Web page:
Bedfordshire & Luton Archives & Records Service has a formulary and notebook kept by 18th century attorney Benjamin Pyne which contains a list of twelve licensed properties in the town in 1761. Each inn also has a name beside it which appears to be the name of the licensee (who may both, of course, also have been the owner in some cases). The Roebuck is linked with the name of Richard Atkins, who seems also to have been the owner.
In 1774 Joseph Atkins was admitted to a cottage "heretofore called the White Horse now divided into three dwellings now one of them called the Roebuck" on the surrender of Ann, widow of William Weekes [X288/8]. Clearly, then, the White Horse had been a larger premises, perhaps extending further up Hockliffe Street. Atkins surrendered the inn to the uses of his will in 1780 [Z1118/1/21/12] and in 1871 his son-in-law William Drage was admitted [X288/8], surrendering it in 1788 to Ampthill brewer John Morris [Z1118/1/21/12].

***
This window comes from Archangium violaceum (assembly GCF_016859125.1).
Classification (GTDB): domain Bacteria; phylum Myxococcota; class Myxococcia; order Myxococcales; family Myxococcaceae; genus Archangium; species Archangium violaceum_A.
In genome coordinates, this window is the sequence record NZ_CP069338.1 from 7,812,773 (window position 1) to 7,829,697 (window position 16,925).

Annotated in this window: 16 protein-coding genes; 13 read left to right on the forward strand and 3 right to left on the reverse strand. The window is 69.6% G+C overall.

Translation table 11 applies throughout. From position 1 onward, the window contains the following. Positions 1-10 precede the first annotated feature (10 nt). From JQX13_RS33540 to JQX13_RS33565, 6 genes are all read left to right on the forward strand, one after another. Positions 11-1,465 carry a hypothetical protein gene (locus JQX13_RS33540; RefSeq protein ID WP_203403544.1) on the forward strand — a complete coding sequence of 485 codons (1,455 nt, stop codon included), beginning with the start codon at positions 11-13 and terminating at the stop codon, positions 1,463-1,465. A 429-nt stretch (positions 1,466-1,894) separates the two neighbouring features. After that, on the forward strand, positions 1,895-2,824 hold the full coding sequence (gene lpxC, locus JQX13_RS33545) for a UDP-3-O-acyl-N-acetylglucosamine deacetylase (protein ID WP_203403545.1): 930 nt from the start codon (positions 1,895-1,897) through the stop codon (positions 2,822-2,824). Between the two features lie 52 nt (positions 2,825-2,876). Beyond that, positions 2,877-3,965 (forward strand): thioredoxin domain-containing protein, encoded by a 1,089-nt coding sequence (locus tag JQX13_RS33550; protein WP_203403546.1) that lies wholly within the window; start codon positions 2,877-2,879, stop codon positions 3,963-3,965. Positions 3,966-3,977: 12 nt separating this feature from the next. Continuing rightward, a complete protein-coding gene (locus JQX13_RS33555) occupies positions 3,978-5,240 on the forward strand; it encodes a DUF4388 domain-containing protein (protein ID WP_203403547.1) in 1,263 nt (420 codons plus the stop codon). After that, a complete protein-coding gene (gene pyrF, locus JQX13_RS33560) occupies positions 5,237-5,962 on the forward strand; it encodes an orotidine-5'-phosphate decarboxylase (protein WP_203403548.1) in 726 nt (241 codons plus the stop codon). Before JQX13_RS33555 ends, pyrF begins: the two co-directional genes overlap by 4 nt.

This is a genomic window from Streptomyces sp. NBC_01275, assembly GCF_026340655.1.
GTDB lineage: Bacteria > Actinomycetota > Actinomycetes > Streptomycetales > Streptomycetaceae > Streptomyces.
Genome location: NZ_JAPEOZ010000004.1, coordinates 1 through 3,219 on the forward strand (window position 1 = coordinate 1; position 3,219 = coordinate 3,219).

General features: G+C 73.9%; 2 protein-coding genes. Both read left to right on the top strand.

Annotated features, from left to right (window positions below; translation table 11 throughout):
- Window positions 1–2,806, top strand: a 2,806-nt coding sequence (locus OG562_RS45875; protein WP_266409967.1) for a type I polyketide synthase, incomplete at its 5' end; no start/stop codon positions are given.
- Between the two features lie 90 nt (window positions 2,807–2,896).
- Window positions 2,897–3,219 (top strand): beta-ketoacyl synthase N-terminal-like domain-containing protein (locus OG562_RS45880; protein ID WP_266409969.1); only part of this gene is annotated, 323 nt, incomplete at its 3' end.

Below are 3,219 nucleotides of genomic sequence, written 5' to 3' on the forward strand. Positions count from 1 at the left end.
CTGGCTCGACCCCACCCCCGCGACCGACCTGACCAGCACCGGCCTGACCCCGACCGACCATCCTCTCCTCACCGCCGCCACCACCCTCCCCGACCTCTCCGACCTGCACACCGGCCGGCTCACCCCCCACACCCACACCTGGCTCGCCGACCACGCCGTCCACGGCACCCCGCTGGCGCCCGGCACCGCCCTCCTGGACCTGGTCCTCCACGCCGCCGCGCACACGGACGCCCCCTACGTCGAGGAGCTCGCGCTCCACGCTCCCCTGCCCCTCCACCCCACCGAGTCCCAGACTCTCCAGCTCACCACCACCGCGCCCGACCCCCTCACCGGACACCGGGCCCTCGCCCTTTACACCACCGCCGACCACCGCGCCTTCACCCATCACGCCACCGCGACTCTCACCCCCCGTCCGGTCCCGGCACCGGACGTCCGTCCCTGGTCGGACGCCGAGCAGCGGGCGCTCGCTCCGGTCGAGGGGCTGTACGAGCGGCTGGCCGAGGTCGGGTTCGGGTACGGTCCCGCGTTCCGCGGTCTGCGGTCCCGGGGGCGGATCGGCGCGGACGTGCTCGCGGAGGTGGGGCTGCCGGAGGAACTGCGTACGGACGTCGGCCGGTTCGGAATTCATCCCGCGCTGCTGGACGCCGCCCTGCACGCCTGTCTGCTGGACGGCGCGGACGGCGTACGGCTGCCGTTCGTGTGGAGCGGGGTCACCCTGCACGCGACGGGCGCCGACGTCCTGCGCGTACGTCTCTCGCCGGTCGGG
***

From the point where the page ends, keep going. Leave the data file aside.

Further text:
In the Northampton Mercury of 19th January 1793 licensee of the Roebuck, Edward Walker, subscribed to a resolution of Leighton Buzzard publicans banning "seditious and disaffected persons" from their houses. This presumably was in reaction to the events across the Channel in France (four days previously King Louis XVI had been sentenced to death and two days later he went to the guillotine).
In 1813 John Morris surrendered the Roebuck to Samuel Reeve [Z1118/1/21/12] who was admitted in 1817 [Z1118/1/21/1]. Reeve made his will in 1821 devising all his real estate to trustees for sale [Z1118/1/21/13]. the will was proved in 1844 at which time the Roebuck was valued at £1,000 with a rent of £44 per annum [Z1118/1/21/16]. In 1845 Mary and Charles Reeve covenanted to surrender the copyhold elements of the Roebuck to Joseph Procter who had purchased Reeve's brewery and public houses [Z1118/1/21/18]. Procter immediately released the brewery and houses back to Reeve [Z1118/1/21/20]. The Roebuck was insured for £550 in 1846 [Z1118/1/21/30].